Kiran X, an aerosol stencil illustrator and designer from New Zealand, is “fascinated with the line between precision and chaos in art making.” Like a lesus naturae, he hammers graphics into visceral creations that are both “sinister and seductive.”
Meet KIRAN X
How did the opening of your show “At The Push of a Button” go, and how many pieces are in it?
It was a really great show. I have a total of eight pieces and one work directly to wall. Earlier that day I had a tooth pulled out and the pain was coming in waves, so I decided to go back to the gallery to touch up my wall piece. The day before I worked on it all day and couldn’t really see it for what it was till the next morning - uncertainty. By the time of the opening night I was on a high, delirious from pain and extremely satisfied I came in that morning. I was drooling from the numbness in my mouth most of the night.
How big is the original artwork and is it on canvas?
The large work is directly on to the gallery wall. It’s about 2.5 meters square. Canvas isn’t really for me because it doesn’t reflect the texture or surface of the urban environment. I tend to paint on found surfaces, rusty metal, and construction site plywood. Found surfaces have a history of marks and grime that I often like to work with. It kinda tells you what to paint on it.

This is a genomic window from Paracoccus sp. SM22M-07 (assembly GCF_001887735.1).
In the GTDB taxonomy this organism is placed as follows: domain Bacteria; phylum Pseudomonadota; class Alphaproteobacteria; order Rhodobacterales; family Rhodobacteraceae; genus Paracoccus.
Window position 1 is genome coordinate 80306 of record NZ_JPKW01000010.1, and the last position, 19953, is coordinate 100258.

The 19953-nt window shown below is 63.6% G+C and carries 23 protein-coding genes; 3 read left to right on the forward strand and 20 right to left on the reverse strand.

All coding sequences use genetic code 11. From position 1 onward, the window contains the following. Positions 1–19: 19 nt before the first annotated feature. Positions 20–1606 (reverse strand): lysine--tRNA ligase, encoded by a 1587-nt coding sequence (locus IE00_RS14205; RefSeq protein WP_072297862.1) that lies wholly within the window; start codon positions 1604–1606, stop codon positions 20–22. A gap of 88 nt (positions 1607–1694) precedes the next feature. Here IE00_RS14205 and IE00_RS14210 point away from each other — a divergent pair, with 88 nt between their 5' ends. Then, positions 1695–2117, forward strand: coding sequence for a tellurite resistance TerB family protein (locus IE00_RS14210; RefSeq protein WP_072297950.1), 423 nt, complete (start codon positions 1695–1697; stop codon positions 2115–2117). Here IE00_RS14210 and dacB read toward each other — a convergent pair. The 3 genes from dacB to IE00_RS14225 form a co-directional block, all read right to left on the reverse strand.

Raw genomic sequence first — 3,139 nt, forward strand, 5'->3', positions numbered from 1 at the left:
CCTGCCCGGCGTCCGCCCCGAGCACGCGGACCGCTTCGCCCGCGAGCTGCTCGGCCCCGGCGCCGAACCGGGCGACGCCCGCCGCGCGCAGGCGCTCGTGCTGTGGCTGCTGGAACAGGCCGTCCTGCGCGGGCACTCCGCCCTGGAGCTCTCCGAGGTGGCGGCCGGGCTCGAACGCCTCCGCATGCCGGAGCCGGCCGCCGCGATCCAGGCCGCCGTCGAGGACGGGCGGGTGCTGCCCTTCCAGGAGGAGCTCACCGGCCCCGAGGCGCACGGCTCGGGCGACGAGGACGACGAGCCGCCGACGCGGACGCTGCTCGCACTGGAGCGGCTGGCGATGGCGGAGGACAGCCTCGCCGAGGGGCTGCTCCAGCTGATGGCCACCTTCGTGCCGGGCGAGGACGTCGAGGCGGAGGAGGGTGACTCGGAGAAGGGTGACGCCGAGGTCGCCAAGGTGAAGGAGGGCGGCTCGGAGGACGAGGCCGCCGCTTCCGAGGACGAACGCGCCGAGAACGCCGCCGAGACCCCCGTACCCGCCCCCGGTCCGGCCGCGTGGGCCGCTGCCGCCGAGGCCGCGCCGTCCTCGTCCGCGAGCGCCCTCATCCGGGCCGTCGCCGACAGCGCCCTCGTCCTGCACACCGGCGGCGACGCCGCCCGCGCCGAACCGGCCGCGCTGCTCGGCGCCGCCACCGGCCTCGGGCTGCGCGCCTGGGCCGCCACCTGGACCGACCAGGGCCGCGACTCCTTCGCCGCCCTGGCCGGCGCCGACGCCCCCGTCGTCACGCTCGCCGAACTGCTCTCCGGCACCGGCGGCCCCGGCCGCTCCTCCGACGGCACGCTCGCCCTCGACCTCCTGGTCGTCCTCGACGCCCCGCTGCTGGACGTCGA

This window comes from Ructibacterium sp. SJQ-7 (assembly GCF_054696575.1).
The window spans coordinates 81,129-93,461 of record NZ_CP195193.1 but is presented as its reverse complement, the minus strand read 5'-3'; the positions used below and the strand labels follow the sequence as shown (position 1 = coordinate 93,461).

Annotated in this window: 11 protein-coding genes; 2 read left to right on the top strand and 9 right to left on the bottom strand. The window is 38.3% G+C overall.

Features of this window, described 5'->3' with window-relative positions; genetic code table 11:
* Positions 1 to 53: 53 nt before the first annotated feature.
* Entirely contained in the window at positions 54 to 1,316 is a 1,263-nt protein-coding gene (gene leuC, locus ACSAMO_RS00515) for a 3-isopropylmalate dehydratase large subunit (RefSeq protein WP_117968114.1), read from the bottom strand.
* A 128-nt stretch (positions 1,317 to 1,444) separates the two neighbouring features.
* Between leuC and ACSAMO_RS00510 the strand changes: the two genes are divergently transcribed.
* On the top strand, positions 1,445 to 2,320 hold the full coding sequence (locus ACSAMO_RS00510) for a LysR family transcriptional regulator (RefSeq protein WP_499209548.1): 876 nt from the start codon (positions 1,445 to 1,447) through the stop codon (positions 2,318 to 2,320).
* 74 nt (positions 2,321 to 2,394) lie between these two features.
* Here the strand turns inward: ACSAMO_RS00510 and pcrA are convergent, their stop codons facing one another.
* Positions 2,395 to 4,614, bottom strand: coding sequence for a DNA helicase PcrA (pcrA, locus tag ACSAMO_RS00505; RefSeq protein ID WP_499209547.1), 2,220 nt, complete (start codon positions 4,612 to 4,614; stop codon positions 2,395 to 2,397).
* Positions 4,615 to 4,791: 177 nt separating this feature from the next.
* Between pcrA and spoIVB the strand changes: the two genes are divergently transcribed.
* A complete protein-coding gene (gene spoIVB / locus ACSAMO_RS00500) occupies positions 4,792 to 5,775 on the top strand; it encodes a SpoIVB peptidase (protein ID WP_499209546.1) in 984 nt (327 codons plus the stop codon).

Have you ever sprayed on buildings?
I have for commission work for small non-profit organizations who are after 'edgy' sprayed logos, and I have done characters during my early stencil years. With stenciling, the process of it defines the environment in which you create it. I’m quite technical and I work in layers so the zone of a studio is best suited to me. I'm fortunate to live in a city where the walls are vibrant and have the galleries to match, and most people in the public catch on very quickly who we are because the community is so close (it's hard to stay illegal for too long!).
American openings have wine and cheese, what do New Zealand openings have?